The staff at Winnie Palmer Nature Reserve is not equipped or trained to assist with sick or injured wildlife. Please read the following list of guidelines from the Wildlife Works website when dealing with wildlife that is sick or injured. After reading through the guidelines, if you determine that you need the assistance of a wildlife rehab, you can contact Wildlife Works at (724) 925-6862 or through their website at www.wildlifeworksinc.org.
The following is a list of guidelines that is found on the website for Wildlife Works:
- The parent is known to be dead, and the baby is too young to be on its own
- The animal is weak, thin, cold, or appears sick.
- The animal is injured in any way; or there are flies, ants, or other insects around the animal.
- The animal is in danger, including problems with other animals, people, or any life-threatening situation.
Leave Alone If:
- The parent is nearby. Parents rarely abandon healthy offspring. It is natural for some species, including rabbits and deer, to leave their young for a few hours while foraging for food.
- The animal is fat, bright-eyed, appears healthy, and isn’t in apparent danger. Parent animals have strong self-preservation instincts. Watch from a distant place. Keep children and animals away so the reunion can take place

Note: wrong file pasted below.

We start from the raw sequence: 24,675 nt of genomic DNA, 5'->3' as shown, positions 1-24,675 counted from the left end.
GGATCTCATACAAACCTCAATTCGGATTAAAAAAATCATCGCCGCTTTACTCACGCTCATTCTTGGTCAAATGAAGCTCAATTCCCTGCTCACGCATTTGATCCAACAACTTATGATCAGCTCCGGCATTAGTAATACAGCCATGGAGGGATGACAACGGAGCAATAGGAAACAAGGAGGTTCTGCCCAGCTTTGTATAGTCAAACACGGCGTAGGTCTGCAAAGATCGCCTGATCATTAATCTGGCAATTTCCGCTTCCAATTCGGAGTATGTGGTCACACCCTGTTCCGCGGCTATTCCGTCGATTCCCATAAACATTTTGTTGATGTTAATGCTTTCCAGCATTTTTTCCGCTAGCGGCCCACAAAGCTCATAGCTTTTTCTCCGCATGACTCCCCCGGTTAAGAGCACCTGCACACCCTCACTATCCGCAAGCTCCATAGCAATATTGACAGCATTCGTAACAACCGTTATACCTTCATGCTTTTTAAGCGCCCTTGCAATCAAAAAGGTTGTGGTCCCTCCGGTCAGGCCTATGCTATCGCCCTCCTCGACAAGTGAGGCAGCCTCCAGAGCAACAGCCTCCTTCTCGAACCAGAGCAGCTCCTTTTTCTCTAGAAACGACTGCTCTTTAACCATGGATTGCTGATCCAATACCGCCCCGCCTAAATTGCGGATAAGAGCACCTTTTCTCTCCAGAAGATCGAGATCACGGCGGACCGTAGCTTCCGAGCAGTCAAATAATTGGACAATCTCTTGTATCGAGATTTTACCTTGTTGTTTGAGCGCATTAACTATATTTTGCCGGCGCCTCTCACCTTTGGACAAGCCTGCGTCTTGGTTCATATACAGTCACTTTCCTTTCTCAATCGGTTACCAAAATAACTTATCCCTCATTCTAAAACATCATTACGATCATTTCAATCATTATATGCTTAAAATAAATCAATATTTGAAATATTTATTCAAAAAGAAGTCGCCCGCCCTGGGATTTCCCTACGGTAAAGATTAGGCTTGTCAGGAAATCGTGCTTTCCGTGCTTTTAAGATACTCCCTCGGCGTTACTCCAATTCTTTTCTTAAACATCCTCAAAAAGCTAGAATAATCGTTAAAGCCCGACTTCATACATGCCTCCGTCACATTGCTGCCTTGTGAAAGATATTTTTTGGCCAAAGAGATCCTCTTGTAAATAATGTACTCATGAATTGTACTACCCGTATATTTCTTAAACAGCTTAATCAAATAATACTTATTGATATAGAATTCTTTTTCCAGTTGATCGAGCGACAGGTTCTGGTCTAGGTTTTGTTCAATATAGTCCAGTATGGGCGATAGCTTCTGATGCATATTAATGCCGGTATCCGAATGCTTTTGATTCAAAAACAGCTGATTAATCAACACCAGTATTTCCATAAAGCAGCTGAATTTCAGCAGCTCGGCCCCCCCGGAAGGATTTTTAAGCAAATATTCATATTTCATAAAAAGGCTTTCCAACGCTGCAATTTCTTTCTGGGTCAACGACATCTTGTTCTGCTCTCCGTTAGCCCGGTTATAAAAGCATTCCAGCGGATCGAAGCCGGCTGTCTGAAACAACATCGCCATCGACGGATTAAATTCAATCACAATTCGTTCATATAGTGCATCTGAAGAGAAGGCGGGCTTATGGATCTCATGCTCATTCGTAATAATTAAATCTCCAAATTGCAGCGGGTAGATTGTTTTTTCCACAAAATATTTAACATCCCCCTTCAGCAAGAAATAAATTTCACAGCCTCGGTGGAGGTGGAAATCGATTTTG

- A nest has been blown from a tree. Pick it up, place it in a berry basket, and tie the basket to a limb of the tree using heavy twine, or place in a crotch of a tree.
- A baby has fallen from the nest. Pick up the baby and return it to the nest. Do not handle the baby a lot since their bones are fragile. Call Wildlife Works for more advice.
Always: Use gloves and caution when handling wildlife. Wild animals normally don’t attack people, but when threatened they will defend themselves. Even small mammals can bite or scratch; birds can peck. Larger species are dangerous.
Never: Never touch raccoons, skunks, bats, woodchucks, or foxes without using gloves. These species could be carriers of rabies. Contact a wildlife rehabber ASAP if you find any of these species in trouble.
- Place the animal in a secure box equipped with air holes and a lid. Use a box that is the right size – not too large or small. Provide a clean ravel-free cloth for the animal to grasp, and make certain there is nothing inside the box the animal can get caught in. The box should be placed in a warm, dark, and quiet area until transportation is arranged.
- Do not feed or water the animal; good intentions can be fatal to wildlife.
- NEVER house or transport a wild bird in a cage. The wire will damage their feathers.